Originally Posted by Steve_ View Post
Have a look at IRS Form 8891 which is for reporting Canadian RRSP and RRIF accounts, the instructions say it serves in lieu of form 3520.
Form 8891 is no longer required.
IRS Simplifies Procedures for Favorable Tax Treatment on Canadian Retirement Plans and Annual Reporting Requirements
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Old Jan 15th 2015, 1:22 am
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Default Re: ISAs as a US Resident

Do you need to file 8833 though...........what if you don't want to invoke the treaty, would you file an 8833 to opt out if you want to use excess FTCs to build up a large tax free US basis in those Canadian plans.

Last edited by nun; Jan 15th 2015 at 1:24 am.
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Old Jan 15th 2015, 1:40 am
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Default Re: ISAs as a US Resident

Originally Posted by nun View Post
Do you need to file 8833 though...........what if you don't want to invoke the treaty, would you file an 8833 to opt out if you want to use excess FTCs to build up a large tax free US basis in those Canadian plans.
The IRS will assume that treaty deferral is elected. Unless:
- taxpayer has already been opting out; or
- a taxpayer who wants to opt-out going forward, must seek IRS consent.

Not sure if there is a specific form to seek IRS consent. Perhaps 8833 could be used. It would be, in general, highly unusual to seek to opt-out of the treaty, for a variety of reasons.
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Old Jan 15th 2015, 1:23 pm
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Default Re: ISAs as a US Resident

I have just come back to this after a few days. Thanks for all the comments some of which have gone in a direction which is very interesting.

Some additional information ... there is only one stock in all the ISAs (4 full years of subscriptions) as it is from my employer's remuneration scheme hence my expectation is that it won't be treated as a PFIC. Correct?

I do fully expect to pay tax on any dividends. I don't intend selling of them so capital gains doesn't come in.

I will be returning to the UK within 3 years and whilst non resident for tax purposes whilst away (apart from the first part year) I fully expect to become tax resident when I return (maybe not the first part year depending on timing). So I don't think being treated as tax resident (notwithstanding the Statutory Residence Test) or non-domiciled will come into it.

Given the above all I want to do is to keep the ISAs, declare them to the IRS, pay the tax on the dividends.

So the big question is ... which broker/institution will hold my ISAs for me in this state (with a declaration by me that I will not transact if that's what they want) whilst I am away?

Haven't seen any experience/suggestions of this. Any ideas anyone?
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Old Jan 15th 2015, 1:43 pm
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Default Re: ISAs as a US Resident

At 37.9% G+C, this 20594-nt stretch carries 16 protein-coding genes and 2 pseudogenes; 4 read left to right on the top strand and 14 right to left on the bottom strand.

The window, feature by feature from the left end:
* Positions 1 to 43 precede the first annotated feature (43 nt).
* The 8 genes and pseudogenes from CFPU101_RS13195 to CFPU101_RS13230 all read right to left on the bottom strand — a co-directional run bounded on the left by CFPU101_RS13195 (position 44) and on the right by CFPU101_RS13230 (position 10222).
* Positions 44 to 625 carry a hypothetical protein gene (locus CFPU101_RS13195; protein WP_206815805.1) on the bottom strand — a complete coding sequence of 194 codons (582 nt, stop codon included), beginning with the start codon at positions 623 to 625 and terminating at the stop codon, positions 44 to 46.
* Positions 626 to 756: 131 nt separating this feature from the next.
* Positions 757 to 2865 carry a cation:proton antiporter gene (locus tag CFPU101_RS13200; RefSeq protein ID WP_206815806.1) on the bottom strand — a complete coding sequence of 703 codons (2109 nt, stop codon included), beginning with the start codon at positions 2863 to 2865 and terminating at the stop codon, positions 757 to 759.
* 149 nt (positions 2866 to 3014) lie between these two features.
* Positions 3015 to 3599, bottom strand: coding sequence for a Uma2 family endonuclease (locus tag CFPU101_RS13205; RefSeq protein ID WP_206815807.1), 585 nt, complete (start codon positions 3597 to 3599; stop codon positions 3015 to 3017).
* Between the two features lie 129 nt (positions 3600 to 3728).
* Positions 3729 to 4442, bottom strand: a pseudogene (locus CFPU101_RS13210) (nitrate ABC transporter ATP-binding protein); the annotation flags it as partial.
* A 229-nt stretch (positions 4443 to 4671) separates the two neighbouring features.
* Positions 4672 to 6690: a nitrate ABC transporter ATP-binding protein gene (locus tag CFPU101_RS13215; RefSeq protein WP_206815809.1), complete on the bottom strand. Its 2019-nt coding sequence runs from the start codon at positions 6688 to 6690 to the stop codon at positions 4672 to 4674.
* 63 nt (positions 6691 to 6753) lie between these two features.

Originally Posted by wygde3 View Post
I have just come back to this after a few days. Thanks for all the comments some of which have gone in a direction which is very interesting.

Some additional information ... there is only one stock in all the ISAs (4 full years of subscriptions) as it is from my employer's remuneration scheme hence my expectation is that it won't be treated as a PFIC. Correct?

I do fully expect to pay tax on any dividends. I don't intend selling of them so capital gains doesn't come in.

I will be returning to the UK within 3 years and whilst non resident for tax purposes whilst away (apart from the first part year) I fully expect to become tax resident when I return (maybe not the first part year depending on timing). So I don't think being treated as tax resident (notwithstanding the Statutory Residence Test) or non-domiciled will come into it.

Given the above all I want to do is to keep the ISAs, declare them to the IRS, pay the tax on the dividends.

So the big question is ... which broker/institution will hold my ISAs for me in this state (with a declaration by me that I will not transact if that's what they want) whilst I am away?

Haven't seen any experience/suggestions of this. Any ideas anyone?
You'll have to ask UK companies for their policies....I wonder if there are any issues with the transfer if you are a non-resident?

If all you own are individual shares of company stock (no funds at all) then there are no PFIC issues.
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Old Jan 15th 2015, 2:46 pm
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Default Re: ISAs as a US Resident

Originally Posted by nun View Post
You'll have to ask UK companies for their policies....I wonder if there are any issues with the transfer if you are a non-resident?
There are big issues. It is very difficult (if not impossible) for a non-UK resident to open a new ISA account. This is effectively what the OP would be doing. The reason is of course it is not permitted for non-UK residents to open ISAs, or to make contributions to existing ISAs. Best to look at Motley Fool or another specialist forum for further information.

TMF: Non residency & ISAs / International - Expat Investors